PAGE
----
Joe uses a Hoffmann MU2-P dovetailer to assembly the mitered frames. The dovetailer cuts a female dovetail slot crosswise down the face of the miter and after the two miter halves are glued and brought together,  a plastic or wooden butterfly key is hammered in to secure the parts together. I'd seen one in a picture before but it was great to have a chance to come across one directly and cut a few joints on it. It seems a logical solution for the joining of slender scantlings, especially when many parts must be cut and the completed frame is not subject to high stresses.

As for the course itself, I thought it was highly worthwhile. I am sometimes in the role of teacher in my life, and because of that also relish opportunities to be a student at times. For me, investing in my career means investing in not only tools and materials, but training. Woodworking is not a static field of endeavor. I'm an autodidact for the most part, but if there is a learning opportunity out there with someone clearly experienced in a thing I am just trying to get to grips with, then it seems worthwhile to go and visit them if the opportunity comes along.

The Alpine Workshops Tilt and Turn Window course costs around $2100 for 4 days, with accommodation, food and travel on top of that. Normally this window course is for 4 students, however 2 of them dropped out before we began, leaving only myself and a fellow named Steven from Utah. That meant we received about twice as much personal attention as otherwise, got to do more hands-on work, and, as we got through the material more quickly than a group of a larger size might manage, we had extra time at the end to delve into other material, most particularly shaper operations. Joe has almost all the Aigner gear for shapers, so it was great to be able to go through a bunch of different shaper operations using those specialized jigs and fences. I really felt like I got a lot out of my time there.

On top of the wood cutting and shaping - virtually the entire course was machine woodworking based - there was instruction in finishing work, which I hadn't known ahead of time would be included. Getting the finish right on exterior doors and windows can save huge on expensive call backs due to failures in the finish. Also present for the course was Robert (Bob) Bein, a 3rd generation specialist in finishing from Long Island, New York. Another experienced finished from Colorado, Larry, was there to study under Bob, who was showing some new Italian finishing materials and methods from Sirca.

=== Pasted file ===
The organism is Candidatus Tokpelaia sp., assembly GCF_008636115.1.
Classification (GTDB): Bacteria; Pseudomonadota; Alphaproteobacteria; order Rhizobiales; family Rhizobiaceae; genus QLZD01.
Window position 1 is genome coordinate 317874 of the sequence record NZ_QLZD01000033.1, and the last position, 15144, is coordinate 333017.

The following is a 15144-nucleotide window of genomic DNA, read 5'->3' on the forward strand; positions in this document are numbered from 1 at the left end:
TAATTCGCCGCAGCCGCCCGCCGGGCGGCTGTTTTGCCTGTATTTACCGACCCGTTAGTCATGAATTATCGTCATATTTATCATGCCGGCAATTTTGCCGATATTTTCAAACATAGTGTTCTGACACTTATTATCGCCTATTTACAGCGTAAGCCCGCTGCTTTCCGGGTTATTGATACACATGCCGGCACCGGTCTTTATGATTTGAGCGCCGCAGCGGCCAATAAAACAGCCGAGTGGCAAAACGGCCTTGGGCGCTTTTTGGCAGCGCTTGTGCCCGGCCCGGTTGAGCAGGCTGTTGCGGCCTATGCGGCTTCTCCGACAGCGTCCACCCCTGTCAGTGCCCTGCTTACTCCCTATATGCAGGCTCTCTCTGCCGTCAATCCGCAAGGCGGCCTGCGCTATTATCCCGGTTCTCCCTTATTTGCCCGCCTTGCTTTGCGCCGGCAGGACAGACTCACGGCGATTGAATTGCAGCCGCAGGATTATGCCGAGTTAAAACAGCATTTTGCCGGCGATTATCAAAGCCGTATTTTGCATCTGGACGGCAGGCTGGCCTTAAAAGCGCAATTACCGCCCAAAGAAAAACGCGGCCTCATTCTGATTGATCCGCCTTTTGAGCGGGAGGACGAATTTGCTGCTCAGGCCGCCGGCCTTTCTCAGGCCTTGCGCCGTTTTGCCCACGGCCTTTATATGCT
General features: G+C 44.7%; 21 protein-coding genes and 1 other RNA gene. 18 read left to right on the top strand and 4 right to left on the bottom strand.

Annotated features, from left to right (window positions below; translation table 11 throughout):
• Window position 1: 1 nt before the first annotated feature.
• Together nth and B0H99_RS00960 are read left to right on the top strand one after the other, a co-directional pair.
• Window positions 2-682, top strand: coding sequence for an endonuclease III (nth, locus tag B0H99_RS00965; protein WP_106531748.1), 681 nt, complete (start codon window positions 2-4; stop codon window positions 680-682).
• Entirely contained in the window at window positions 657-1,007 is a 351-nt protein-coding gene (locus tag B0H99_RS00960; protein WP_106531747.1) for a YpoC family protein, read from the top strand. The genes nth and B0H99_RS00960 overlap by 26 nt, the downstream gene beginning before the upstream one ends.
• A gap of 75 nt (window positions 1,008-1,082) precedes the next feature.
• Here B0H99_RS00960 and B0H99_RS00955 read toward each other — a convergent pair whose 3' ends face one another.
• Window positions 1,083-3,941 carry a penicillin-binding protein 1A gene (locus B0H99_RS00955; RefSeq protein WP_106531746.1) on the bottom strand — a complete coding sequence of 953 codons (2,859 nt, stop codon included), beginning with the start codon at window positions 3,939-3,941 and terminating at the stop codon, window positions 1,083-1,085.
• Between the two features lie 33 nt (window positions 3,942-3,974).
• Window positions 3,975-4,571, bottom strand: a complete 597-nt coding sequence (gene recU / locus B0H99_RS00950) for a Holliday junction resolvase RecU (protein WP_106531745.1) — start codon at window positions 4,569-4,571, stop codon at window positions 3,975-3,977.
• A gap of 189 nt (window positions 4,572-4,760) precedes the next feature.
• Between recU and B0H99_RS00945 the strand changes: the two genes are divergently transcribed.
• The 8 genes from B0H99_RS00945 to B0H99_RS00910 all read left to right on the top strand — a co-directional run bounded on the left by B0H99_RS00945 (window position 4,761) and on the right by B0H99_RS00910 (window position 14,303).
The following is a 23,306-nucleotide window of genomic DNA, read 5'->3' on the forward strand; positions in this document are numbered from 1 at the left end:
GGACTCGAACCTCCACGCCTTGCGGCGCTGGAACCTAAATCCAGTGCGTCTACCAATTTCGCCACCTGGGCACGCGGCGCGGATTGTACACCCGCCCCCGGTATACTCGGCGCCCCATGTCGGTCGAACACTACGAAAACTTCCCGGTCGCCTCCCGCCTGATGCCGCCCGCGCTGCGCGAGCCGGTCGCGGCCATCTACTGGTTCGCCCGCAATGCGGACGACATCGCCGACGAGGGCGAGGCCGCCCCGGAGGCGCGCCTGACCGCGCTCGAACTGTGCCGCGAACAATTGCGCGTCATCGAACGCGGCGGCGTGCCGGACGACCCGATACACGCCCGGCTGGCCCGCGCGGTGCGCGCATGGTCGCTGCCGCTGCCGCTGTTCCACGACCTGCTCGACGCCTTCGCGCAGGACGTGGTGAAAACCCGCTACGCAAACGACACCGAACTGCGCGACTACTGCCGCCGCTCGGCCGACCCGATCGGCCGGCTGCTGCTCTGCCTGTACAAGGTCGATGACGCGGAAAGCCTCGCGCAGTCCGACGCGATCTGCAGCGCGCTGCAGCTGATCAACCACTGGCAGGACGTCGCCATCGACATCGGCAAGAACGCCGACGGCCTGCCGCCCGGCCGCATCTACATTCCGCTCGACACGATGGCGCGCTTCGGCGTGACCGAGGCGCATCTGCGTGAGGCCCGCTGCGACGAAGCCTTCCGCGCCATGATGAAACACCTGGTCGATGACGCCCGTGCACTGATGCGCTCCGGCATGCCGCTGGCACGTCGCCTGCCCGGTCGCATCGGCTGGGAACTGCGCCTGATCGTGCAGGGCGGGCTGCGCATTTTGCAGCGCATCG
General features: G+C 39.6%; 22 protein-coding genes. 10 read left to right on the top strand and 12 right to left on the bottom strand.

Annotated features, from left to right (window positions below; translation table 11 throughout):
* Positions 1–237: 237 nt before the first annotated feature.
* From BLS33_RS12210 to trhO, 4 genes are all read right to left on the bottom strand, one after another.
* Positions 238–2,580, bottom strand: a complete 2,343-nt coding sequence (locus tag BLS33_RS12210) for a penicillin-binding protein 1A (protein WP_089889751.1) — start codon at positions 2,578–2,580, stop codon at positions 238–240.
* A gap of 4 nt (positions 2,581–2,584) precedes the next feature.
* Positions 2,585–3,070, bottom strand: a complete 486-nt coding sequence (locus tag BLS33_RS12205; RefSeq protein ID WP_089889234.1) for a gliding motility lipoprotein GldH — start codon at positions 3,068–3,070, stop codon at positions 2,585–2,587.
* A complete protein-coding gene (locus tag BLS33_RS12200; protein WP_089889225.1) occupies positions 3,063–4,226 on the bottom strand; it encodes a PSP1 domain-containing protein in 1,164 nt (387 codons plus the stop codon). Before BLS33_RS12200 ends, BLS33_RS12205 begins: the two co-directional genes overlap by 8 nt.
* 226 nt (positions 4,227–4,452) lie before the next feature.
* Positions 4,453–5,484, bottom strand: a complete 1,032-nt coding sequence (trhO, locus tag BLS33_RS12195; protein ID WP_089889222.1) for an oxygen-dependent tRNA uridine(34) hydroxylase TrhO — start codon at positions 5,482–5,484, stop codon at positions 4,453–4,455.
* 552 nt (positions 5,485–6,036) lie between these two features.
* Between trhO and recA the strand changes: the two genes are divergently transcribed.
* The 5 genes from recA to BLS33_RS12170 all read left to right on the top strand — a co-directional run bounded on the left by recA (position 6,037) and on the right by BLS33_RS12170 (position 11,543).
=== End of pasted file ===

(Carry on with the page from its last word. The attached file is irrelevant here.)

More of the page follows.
I'm no whiz as far as finishing work goes, and have tended to stay within an somewhat narrow range in my approach. I have seen other many woodworkers relying upon solvent-based, sprayed pre-cat lacquers, and the whole scene has not appealed to me in the slightest. I'm not willing to expose myself to toxic chemicals and fumes, or at least keep that to a minimum, and the finishes produced by those methods have always seemed a bit plastic-y to me.

What Bob was demonstrating during the workshop however was quite different than what I had come across previously. For starters, these products were water-based, and were applied in a manner which was quite counter-intuitive to anyone who has applied more conventional finishes. The first thing he showed was a three-step system for exterior woodwork. First the wooden assembly, a small window frame in this case, was literally showered in a priming material called an 'impregnator'. This did not, as the name might suggest, lead to the window having, ah, little window offspring, but rather it is a liquid which soaks into the wood and provides an anti-bacterial/anti-microbial treatment. The wood is dunked/soaked in this liquid and hung up to dry almost like laundry, with any drips soaked up with a sponge.

After the impregnator has dried, about half a day later, the base coat is applied. The base coat is a water-based viscous liquid that is sprayed with a slightly modified spray gun. The spray gun holds a clear plastic pot which contains the base coat loaded into a plastic bag. A separate air line runs to the pot and pressurizes it. The coating comes out of the spray gun partly by suction and partly by back pressure. What's interesting about the base coat is that it is applied very heavily - so heavily that most other types of coatings there would be runs. However this base coat is 'thixotropic' , which means that it is a gel which becomes a liquid as it is sprayed and is able to cling tenaciously to vertical surfaces without running as it returns to a gel. It dries hard from there in about a day. Bob applied the base coat to a 14 mil. thickness.